All presentations should be placed on Blackboard on the day of the presentation at the latest. It is allowed to miss one class without repercussions. When 2 classes are missed, the assignment is to write a summary (2-3 pages) on one of the two missed classes (which may not be the presentation- or the paper-topic of the student). Students can use the presentations and literature on Blackboard for this purpose. When >2 classes are missed, students can no longer achieve a “pass”-mark for the course.
Seminars (presentations, approximately 20 minutes pp, plus 5-10 minutes question time after each presentation and discussion after all the session’s presentations): 30% for Research Masters; 40% for ANECS-masters. The presentation will be judged by the session’s instructor, who uses a standard form supplemented by a grading system A) excellent (grade = 9), B) good (grade = 8), C) OK (grade = 7), D) average (grade = 6), E) poor (grade = 5). Especially noticeable active participation (as judged by the sessions’ instructors) can result in 1 point added to the participant’s presentation grade. Especially noticeable inactive participation (as judged by the sessions’ instructors) can result in 1 point deducted from the participant’s presentation grade.
Paper (6 to 8 pages, line intervals 1.5): 60%. Please note that there is no opportunity to rewrite the paper unless the course coordinator grades it as poor (≤ 5.5). If a new version is required the paper cannot be graded higher than average (grade = 6). In order to get the opportunity to rewrite the paper, a first version of the paper is required by before its assigned deadline.
Research masters will get an additional assignment (10%) on the topic of their presentation (i.e. write a 2-page “mini” research agenda).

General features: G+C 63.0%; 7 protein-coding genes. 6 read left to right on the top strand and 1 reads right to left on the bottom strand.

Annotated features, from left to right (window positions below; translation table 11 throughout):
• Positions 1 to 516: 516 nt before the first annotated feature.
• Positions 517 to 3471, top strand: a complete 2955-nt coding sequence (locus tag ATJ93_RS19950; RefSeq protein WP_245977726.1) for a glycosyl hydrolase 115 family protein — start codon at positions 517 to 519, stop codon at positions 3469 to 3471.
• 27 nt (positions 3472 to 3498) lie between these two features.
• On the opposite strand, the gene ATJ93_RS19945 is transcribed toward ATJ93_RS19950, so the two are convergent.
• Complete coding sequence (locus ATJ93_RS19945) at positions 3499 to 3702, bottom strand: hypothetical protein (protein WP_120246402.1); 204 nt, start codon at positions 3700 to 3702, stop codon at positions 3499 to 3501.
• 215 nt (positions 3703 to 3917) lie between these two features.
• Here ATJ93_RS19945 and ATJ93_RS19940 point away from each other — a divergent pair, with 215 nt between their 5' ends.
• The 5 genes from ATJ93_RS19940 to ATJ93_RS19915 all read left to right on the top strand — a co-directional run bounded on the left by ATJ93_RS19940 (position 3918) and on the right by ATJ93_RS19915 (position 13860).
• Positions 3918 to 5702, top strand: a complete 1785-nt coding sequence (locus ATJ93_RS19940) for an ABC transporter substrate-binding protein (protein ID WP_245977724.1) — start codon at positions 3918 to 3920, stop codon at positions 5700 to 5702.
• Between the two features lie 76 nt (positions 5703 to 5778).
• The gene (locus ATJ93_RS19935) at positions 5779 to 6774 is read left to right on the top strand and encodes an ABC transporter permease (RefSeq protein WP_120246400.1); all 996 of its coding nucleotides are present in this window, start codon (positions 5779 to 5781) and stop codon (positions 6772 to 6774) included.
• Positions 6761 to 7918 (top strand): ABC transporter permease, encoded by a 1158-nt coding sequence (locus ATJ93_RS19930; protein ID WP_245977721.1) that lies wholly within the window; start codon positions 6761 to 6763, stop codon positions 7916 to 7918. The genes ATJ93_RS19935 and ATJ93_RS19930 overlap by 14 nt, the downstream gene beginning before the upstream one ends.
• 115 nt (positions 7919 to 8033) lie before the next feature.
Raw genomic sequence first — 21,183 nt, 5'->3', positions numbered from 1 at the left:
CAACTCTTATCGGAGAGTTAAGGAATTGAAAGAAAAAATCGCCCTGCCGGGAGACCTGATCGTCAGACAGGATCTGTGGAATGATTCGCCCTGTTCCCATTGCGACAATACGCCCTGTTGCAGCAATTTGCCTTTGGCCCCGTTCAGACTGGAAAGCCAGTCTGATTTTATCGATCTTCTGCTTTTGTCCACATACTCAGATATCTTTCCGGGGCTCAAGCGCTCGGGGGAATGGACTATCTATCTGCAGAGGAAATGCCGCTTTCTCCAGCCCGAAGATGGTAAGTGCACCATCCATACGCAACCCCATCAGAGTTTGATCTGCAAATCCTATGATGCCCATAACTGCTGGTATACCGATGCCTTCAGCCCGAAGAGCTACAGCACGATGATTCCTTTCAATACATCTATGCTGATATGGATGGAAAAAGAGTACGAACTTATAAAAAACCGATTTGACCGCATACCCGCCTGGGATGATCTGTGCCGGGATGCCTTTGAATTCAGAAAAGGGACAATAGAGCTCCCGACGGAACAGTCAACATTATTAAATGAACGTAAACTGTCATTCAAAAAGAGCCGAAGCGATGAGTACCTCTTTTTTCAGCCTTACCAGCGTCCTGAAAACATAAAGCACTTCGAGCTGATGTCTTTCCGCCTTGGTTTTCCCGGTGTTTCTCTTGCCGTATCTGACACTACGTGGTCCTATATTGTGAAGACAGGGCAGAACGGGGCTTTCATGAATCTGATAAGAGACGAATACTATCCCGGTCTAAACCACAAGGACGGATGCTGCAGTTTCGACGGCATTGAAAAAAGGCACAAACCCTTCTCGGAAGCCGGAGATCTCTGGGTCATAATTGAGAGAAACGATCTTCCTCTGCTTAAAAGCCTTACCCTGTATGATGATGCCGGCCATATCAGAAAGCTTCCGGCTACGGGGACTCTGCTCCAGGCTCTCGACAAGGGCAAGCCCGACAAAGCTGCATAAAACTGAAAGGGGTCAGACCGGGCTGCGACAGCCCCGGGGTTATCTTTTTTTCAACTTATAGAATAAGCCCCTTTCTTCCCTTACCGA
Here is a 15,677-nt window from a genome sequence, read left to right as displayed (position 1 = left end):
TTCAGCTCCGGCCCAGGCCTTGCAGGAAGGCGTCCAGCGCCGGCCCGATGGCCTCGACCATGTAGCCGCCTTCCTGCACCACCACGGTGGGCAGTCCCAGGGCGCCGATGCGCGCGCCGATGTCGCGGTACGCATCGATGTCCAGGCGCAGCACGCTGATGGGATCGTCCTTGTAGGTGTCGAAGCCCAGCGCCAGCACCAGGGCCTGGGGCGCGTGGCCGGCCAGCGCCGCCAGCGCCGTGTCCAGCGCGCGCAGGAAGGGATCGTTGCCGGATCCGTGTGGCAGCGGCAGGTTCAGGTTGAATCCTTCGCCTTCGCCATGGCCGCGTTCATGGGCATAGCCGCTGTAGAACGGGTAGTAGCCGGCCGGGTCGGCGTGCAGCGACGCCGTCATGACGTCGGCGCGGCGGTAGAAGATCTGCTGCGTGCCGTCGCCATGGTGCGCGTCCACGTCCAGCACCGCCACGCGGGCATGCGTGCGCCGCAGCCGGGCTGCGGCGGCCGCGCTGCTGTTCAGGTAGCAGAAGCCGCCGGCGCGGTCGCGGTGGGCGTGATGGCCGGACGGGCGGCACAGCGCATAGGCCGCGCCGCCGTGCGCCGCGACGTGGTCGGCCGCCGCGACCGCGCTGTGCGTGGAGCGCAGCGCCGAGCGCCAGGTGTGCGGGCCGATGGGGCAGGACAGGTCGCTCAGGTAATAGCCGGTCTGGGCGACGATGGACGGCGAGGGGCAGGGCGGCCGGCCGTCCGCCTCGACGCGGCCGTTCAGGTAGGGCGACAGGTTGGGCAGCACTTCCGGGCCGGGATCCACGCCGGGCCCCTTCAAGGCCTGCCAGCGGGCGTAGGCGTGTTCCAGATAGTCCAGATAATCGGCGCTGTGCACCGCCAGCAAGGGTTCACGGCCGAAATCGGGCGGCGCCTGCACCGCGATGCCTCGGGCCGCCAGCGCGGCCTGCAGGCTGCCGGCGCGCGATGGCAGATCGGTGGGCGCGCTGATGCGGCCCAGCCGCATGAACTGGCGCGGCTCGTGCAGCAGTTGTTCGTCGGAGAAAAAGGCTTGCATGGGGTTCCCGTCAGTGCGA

During this course Blackboard is used.
Articles are provided by the instructors. Students have to find two additional articles for their presentations and papers.
Please note that separate uSis registration is mandatory for lectures, seminars, exams and re-exams. Students who do not register, cannot attend courses or take exams. This course is mandatory for Research Master-students and students with master’s specialisation: “Applied Neuroscience in Education and Child Studies” (ANECS). Other students cannot be guaranteed a place in the course.
Registration for the lectures of the course is possible as of 100 calendar days through 10 calendar days before the first lecture at the latest;
Registration for the seminars of the course is possible as of 100 calendar days through 10 calendar days before the first seminar at the latest.
Student must register for each exam through uSis. This is only possible until 10 calendar days before the exam. More information on exam registration.
NB The exam of this course is a paper. This means that you do not have to register yourself for this exam in uSis.
Co-ordinator of this course is Dr. S.C.J. Huijbregts